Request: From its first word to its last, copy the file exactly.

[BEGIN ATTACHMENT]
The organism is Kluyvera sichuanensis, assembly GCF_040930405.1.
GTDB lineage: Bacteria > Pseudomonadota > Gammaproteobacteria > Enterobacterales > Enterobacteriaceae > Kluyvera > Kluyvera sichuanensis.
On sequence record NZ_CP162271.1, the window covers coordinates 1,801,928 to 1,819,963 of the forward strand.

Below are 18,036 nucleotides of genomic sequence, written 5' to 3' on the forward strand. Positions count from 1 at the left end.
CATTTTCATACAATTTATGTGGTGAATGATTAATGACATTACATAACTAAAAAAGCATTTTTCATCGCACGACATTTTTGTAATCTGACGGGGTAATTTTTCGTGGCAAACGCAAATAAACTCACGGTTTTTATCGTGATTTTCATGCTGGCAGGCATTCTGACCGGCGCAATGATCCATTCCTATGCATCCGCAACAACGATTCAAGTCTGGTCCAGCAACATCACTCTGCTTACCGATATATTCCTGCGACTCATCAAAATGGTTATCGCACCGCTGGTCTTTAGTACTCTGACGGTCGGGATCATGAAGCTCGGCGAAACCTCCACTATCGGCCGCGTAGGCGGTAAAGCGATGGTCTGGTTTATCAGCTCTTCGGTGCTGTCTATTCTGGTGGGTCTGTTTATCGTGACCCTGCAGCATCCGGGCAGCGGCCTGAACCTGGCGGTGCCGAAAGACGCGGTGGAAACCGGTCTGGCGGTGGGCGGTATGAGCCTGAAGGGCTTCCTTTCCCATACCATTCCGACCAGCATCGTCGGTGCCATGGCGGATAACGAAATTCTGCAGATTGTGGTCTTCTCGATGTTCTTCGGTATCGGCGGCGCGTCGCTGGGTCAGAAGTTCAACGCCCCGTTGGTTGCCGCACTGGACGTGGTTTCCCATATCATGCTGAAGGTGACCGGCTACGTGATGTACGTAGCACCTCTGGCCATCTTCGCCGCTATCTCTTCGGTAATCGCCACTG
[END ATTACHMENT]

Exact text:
The organism is Kluyvera sichuanensis, assembly GCF_040930405.1.
GTDB lineage: Bacteria > Pseudomonadota > Gammaproteobacteria > Enterobacterales > Enterobacteriaceae > Kluyvera > Kluyvera sichuanensis.
On sequence record NZ_CP162271.1, the window covers coordinates 1,801,928 to 1,819,963 of the forward strand.

Below are 18,036 nucleotides of genomic sequence, written 5' to 3' on the forward strand. Positions count from 1 at the left end.
CATTTTCATACAATTTATGTGGTGAATGATTAATGACATTACATAACTAAAAAAGCATTTTTCATCGCACGACATTTTTGTAATCTGACGGGGTAATTTTTCGTGGCAAACGCAAATAAACTCACGGTTTTTATCGTGATTTTCATGCTGGCAGGCATTCTGACCGGCGCAATGATCCATTCCTATGCATCCGCAACAACGATTCAAGTCTGGTCCAGCAACATCACTCTGCTTACCGATATATTCCTGCGACTCATCAAAATGGTTATCGCACCGCTGGTCTTTAGTACTCTGACGGTCGGGATCATGAAGCTCGGCGAAACCTCCACTATCGGCCGCGTAGGCGGTAAAGCGATGGTCTGGTTTATCAGCTCTTCGGTGCTGTCTATTCTGGTGGGTCTGTTTATCGTGACCCTGCAGCATCCGGGCAGCGGCCTGAACCTGGCGGTGCCGAAAGACGCGGTGGAAACCGGTCTGGCGGTGGGCGGTATGAGCCTGAAGGGCTTCCTTTCCCATACCATTCCGACCAGCATCGTCGGTGCCATGGCGGATAACGAAATTCTGCAGATTGTGGTCTTCTCGATGTTCTTCGGTATCGGCGGCGCGTCGCTGGGTCAGAAGTTCAACGCCCCGTTGGTTGCCGCACTGGACGTGGTTTCCCATATCATGCTGAAGGTGACCGGCTACGTGATGTACGTAGCACCTCTGGCCATCTTCGCCGCTATCTCTTCGGTAATCGCCACTG